5. ^ "Tasty Ancient Recipes from Mesopotamia – History et cetera".
  6. ^ "The Ancient Mesopotamian Tablet as Cookbook | Roundtable". Lapham’s Quarterly. 11 June 2019.
  7. ^ "Iraqi Cuisine".
  8. ^ a b c Davidson, Alan; Jaine, Tom (2006). The Oxford Companion to Food. Oxford University Press. p. 405. ISBN 978-0-19-280681-9.
  9. ^ "History and Agriculture of the Pistachio Nut". IRECO. Archived from the original on 13 July 2006. Retrieved 27 February 2012.
  10. ^ a b c d Lawton, John. "Mesopotamian Menus". Saudi Aramco World, March/April 1988. Saudi Aramco. Retrieved 30 March 2012.
  11. ^ a b Winchester, Ashley. "The world's oldest-known recipes decoded". Retrieved 2020-05-29.
  12. ^ a b c d e Albala, Ken (2011). Food Cultures of the World Encyclopedia. ABC-CLIO. pp. 251–252. ISBN 978-0-313-37627-6.
  13. ^ a b c d Marks, Gil (2010). Encyclopedia of Jewish Food. John Wiley & Sons. p. 585. ISBN 978-0-470-39130-3.
  14. ^ "Iraqi Sumac Salad (Summaq salad)". International Cuisine. 14 January 2016.
  15. ^ "Fasolia Yabsa (Iraqi White Bean Stew)". 22 September 2020.
  16. ^ a b c d e ʻAlī Akbar Mahdī, (2003) p.40 -41
  17. ^ Jacob (2007) p.4
  18. ^ Fair, (2008) p.72
  19. ^ a b c d Taus-Bolstad, Stacy (2003) Iraq in Pictures, Twenty-First Century Books, p.55, ISBN 0-8225-0934-2
  20. ^ a b c Jacob (2007) p.2
  21. ^ Nasrallah, Nawal (2003). Delights from the Garden of Eden: A Cookbook and a History of the Iraqi Cuisine. 1stBooks. p. 221. ISBN 978-1-4033-4793-0.
  22. ^ Fair, (2008), p.71
  23. ^ "Lauki Kofta Curry Recipe / Dudhi Kofta Curry / Bottle Gourd Kofta". 27 February 2019.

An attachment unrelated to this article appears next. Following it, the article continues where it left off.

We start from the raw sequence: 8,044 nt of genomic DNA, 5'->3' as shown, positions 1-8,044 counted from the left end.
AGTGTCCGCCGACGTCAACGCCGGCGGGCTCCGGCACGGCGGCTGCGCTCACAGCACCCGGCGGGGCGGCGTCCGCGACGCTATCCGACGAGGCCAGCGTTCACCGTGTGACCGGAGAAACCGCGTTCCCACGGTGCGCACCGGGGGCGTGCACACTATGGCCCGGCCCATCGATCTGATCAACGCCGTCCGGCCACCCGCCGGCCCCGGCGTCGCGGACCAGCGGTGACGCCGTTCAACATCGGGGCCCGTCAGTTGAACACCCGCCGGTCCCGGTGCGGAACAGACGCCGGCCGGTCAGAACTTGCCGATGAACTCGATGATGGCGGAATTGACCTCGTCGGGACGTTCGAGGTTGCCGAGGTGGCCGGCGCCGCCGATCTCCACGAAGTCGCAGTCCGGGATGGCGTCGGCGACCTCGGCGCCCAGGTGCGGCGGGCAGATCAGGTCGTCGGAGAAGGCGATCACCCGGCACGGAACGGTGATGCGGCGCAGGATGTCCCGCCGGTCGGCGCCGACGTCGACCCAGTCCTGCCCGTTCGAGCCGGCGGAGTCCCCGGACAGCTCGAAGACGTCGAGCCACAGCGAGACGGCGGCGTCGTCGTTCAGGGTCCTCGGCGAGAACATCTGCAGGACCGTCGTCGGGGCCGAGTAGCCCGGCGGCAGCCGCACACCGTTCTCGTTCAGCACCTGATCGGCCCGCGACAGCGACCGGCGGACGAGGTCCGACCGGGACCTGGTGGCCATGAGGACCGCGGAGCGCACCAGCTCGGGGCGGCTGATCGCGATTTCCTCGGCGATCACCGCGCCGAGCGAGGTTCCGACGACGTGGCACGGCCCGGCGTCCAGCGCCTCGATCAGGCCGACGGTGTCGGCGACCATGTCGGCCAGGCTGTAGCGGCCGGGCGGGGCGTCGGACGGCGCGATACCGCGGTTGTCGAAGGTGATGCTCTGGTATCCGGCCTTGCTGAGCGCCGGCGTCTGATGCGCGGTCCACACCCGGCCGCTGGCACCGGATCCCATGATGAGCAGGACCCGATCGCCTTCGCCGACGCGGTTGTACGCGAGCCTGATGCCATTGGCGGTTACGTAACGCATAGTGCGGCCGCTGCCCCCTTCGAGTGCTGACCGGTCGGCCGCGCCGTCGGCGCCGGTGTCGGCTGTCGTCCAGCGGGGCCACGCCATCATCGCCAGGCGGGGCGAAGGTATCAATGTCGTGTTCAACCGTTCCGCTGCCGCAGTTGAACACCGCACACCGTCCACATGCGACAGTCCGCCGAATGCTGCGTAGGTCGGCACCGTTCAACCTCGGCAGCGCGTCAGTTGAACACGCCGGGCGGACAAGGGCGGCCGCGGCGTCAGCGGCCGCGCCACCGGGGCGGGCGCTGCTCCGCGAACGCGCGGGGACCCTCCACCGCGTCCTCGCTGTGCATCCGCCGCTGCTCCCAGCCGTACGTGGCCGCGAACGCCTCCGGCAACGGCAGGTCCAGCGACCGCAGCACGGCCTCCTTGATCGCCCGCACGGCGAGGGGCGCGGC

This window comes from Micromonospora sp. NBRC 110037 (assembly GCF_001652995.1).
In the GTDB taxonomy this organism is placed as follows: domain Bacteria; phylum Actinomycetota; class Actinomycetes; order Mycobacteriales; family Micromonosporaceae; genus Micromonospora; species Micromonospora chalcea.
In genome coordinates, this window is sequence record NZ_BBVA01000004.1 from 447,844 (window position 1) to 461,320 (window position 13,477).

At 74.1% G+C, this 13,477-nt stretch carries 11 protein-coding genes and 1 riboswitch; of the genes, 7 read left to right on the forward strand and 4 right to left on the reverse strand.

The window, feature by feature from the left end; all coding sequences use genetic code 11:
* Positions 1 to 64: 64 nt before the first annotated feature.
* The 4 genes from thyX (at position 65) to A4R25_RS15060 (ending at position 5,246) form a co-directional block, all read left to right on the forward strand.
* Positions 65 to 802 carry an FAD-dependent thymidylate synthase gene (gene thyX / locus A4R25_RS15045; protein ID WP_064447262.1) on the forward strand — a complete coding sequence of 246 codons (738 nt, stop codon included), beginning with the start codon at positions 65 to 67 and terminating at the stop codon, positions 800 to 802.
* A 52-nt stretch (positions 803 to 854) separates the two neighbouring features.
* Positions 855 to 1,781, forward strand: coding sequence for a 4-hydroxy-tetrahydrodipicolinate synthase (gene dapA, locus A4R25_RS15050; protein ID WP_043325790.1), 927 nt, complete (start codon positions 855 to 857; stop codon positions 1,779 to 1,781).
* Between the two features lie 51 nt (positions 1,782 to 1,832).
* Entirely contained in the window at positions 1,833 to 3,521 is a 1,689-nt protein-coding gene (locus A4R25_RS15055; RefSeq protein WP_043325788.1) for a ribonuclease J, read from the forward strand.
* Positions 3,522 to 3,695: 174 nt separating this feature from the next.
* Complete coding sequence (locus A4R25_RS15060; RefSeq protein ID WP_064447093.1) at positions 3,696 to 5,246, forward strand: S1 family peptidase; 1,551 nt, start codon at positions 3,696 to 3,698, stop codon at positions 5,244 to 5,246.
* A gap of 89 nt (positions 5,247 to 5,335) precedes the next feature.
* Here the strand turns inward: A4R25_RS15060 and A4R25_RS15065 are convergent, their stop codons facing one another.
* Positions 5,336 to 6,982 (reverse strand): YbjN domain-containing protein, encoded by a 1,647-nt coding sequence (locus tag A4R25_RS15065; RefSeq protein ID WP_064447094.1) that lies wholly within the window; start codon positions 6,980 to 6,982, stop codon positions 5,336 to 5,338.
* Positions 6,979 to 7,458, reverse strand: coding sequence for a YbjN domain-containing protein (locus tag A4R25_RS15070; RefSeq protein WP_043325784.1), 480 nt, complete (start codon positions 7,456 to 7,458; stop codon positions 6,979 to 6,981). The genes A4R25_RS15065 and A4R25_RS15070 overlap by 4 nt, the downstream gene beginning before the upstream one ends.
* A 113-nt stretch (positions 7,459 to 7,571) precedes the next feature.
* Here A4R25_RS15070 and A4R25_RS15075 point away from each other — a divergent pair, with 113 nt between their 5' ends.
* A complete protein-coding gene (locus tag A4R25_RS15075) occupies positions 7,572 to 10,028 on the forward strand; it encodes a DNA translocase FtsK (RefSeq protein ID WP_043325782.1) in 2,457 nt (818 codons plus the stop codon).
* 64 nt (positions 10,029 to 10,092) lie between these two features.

24. ^ "Shahi Aloo kofta curry Recipe". 6 March 2020.
  25. ^ "Malai kofta recipe | How to make malai kofta curry | Paneer kofta". 27 August 2017.
  26. ^ Albala, Ken (2011-05-25). Food Cultures of the World Encyclopedia [4 volumes]: [Four Volumes]. ABC-CLIO. ISBN 978-0-313-37627-6.
  27. ^ Nasrallah, Nawal (2013). Delights from the Garden of Eden: A Cookbook and History of the Iraqi Cuisine. Equinox Pub. ISBN 978-1-84553-457-8.
  28. ^ "Chicken and rice (Tibeat)". 15 November 2011.
  29. ^ "How English words entered Arabic through the British empire in Iraq". The Independent. 17 June 2018. Retrieved 19 April 2024.
  30. ^ "Sound familiar? 8 foreign words that have become as Arabic as ahlan". Albawaba. 12 January 2017. Retrieved 19 April 2024.
  31. ^ "The strange tales behind how some English words found their way into the Iraqi dialect of Arabic". The Conversation. 25 April 2018. Retrieved 19 April 2024.
  32. ^ a b c d Roufs, Timothy G.; Roufs, Kathleen Smyth. Sweet Treats Around the World. pp. 179–183.
  33. ^ "IRAQ: Happy hour". January 30, 2008.
  34. ^ Zeed, Adnan Abu (October 12, 2018). "Arak distillery promotes ambitious new brand in defiance of alcohol ban". Al-Monitor.